Pierson, David. “China’s Economic Growth Quickens in Fourth Quarter – Los Angeles Times.” Featured Articles From The Los Angeles Times. 20 Jan. 2011. Web. 20 Feb. 2011.

Skin Tags

Exploring the idea of sampling a Vogue magazine further.

A fresh crop of skin samples from a fresh Vogue magazine (Feb 2011).
A fresh crop of skin samples from a fresh Vogue magazine (Feb 2011).
Each sample is hole punched one time for a smaller "skin tag" sample.
Each sample is hole punched one time for a smaller “skin tag” sample.
More "skin tags" glued into a grid.
More “skin tags” glued into a grid.

Each hole-punch is taken from each and every large enough body or face featured in the February 2011 issue. Some faces are too small to fill the hole punch area (5mm). Some possible titles are Skin Tags or Love in the Trenches.

Orlan

Diving into Orlan: Carnal Art (2004) by Caroline Cros is enlightening. I have a new respect for Orlan’s work. Work that previously I found difficult and disturbing. Following are some highlights from the book.

Orlan’s work titled Origine de la guerre (1989), which translated reads “Origin of War,” directly critiques Courbet’s Origin of the World (1886). It is a cibachrome of a portion of a man’s torso with an erect penis. What a delight (yes, a delight) to see how she handled this reactionary gesture. Not to belabour the point, but it is the humour and wit that is wonderful.

Surprising also, is her work surrounding concepts of the Baroque. “…her interest in the Baroque aesthetic was not motivated by provocation. Rather, the Baroque offered a context for exploring how art uses imitation and artifice to solicit the senses, and provided a means for testing art’s capacity to suggest what lies beneath the surface of things” (85-86). This is tied to the claim that Orlan’s work is “organized according to a dialectical principle…[t]he division between these terms is not conceived of as an opposition, but as a “fold,” as theorized by Gilles Deleuze…the fold that unfolds infinitely (in matter and in the soul) is proper to the Baroque. Knowledge resides in the fold, which is multiplicity in unity, difference within itself, in its unfolding and refolding, the fold engenders form, space, and time” (90-91).

The notion of knowledge lying within the folds is also tied to her surgery works. Régis Durand in Texts for Orlan draws a comparison between Lyotards Économie libidinales (1974) and Orlans surgery. “Here we have a patient unfolding of the ‘vast membrane of the libidinal body’ like an endless moebius strip,”  an “opening out” (208). The unfolding of Orlan’s body during her surgery performances reveals a knowledge in the space of the fold, which is then refolded so to speak. Her action becomes Baroque in style.

She says, “If I am verbally described as a woman with two big lumps on her forehead I’ll probably be taken for an unscrewable freak; but if people actually see me, it’s possible they’ll look at me differently, or at any rate they’ll realize that the lumps are [a]esthetic possibilities – assuming of course, that people manage to free themselves from the models conditioning their judgement” (199). Orlan questions notions of beauty, which in turn challenges identity.

Of interest to my current project is her “Self-hybridation” works. In this series of cibachromes she digitally collages imagery of herself and imagery from Pre-Columbian and African civilizations. Orlan, a French woman, has spoken from a position of “white” privilege. It would be interesting to hear (or read) what those of a non-European background/heritage have to say about this work in particular. Does it constitute an inappropriate form of appropriation? Is there such a thing as inappropriate appropriation?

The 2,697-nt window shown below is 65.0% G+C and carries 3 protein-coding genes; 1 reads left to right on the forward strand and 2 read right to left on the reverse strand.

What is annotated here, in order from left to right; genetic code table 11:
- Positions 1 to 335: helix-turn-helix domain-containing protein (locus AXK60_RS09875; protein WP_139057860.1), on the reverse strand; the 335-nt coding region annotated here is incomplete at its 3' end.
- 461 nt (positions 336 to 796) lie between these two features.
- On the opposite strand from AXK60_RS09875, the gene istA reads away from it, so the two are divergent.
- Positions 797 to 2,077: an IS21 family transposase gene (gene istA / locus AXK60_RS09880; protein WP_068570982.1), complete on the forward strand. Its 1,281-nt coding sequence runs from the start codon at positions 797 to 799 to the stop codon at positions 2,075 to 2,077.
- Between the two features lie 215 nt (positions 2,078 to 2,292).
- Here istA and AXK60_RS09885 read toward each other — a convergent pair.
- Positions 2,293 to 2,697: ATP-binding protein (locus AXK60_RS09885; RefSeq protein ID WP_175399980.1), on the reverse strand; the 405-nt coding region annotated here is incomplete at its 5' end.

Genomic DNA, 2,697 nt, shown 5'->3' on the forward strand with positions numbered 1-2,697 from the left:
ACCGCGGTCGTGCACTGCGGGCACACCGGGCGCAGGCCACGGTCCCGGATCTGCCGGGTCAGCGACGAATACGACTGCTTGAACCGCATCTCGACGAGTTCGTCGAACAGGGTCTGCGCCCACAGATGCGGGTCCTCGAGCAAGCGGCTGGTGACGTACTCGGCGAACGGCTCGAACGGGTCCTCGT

– – – – –

Works Cited

Cros, Caroline. Orlan: Carnal Art. Trans. Deke Dusinberre. Paris: Flammarion, 2004. Print.

Durand, Régis. “Texts for Orlan.” Orlan. Paris: Flammarion, 2004. 205-213. Print.

Roy Arden’s “Bike”

At the CAG. Roy Arden. I am riding the art.
At the CAG. Roy Arden. I am riding the art.

I don’t recall the name of the work, but the show is called Under the Sun. It is on now at the CAG until March 27. I carved out a couple of hours from a busy weekend full of family obligations to stop for a visit. The “bike” does not go anywhere; the “windmill” (it might better be called a pedal-mill since it is not moved by wind, but pedal power) does not store energy.

Arden’s collage work was the main focus of my visit, since I am working on some ideas related to collage.

Dikovitskaya & WJT Mitchell

Understanding the concept of visual culture is an ongoing pursuit. To that end I read An Interview With W.J.T. Mitchell by Margaret Dikovitskaya in her book Visual Culture: The Study of the Visual After the Cultural Turn (2006).

What stood out for me is that there is no scientific theory of visual culture, not in the same way that there is for language for example. Language is “based on a system (syntax, grammar, phonology) that can be scientifically described; pictures and visual experience may not have a grammar in this sense” (239). Visual culture which includes not just only “art,” but also includes a broad spectrum of media, lacks a scientifically measurable syntax or set of rules. Mitchell suggests that visual culture includes memory, imagination and fantasy too (248). Mitchell sees the process of formalizing a set of rules for visual culture as placing it within a “straight-jacket” (239). Yet he also states that science begins with wonder (242). Science like art begins with a question.

Mitchell explains the difference between society and culture. Society is about the relationships between people, where culture is what makes those relationships possible (245). Visual culture then is “the seeing of other people, and the experience of being seen” (245). What clothes a person wears, how they speak, what they eat, etc. all fit into culture which makes it possible for a person in one specific culture able to interact with others of the same culture in a way that is fruitful. Misunderstandings are kept to a relative minimum.

Other writings mentioned by Mitchell in the interview offer other connections.

  • Oliver Sack’s To See or Not to See
  • Lacan’s The Eye and the Gaze
  • Paul Feyerabend’s Against Method
    (Mitchell says “I prefer an anarchist epistemology, in which the interesting thing is what is in the question” (249).)
  • October Magazine’s Questionnaire on Visual Culture
  • Aristotle
  • Descartes
  • Diderot
  • Bishop Berkley
  • Freud
  • Lacan
  • Merleau-Ponty
  • Sartre
  • Kaja Silverman
  • Laura Mulvey
  • Pierre Bourdieu’s Distinction, A Social Critique of the Judgment of Taste

– – – – –

Work Cited

Dikovitskaya, Margaret. “An Interview With W.J.T. Mitchell.” Visual Culture: The Study of the Visual After the Cultural Turn. Cambridge: MIT, 2006. 238-57. Print.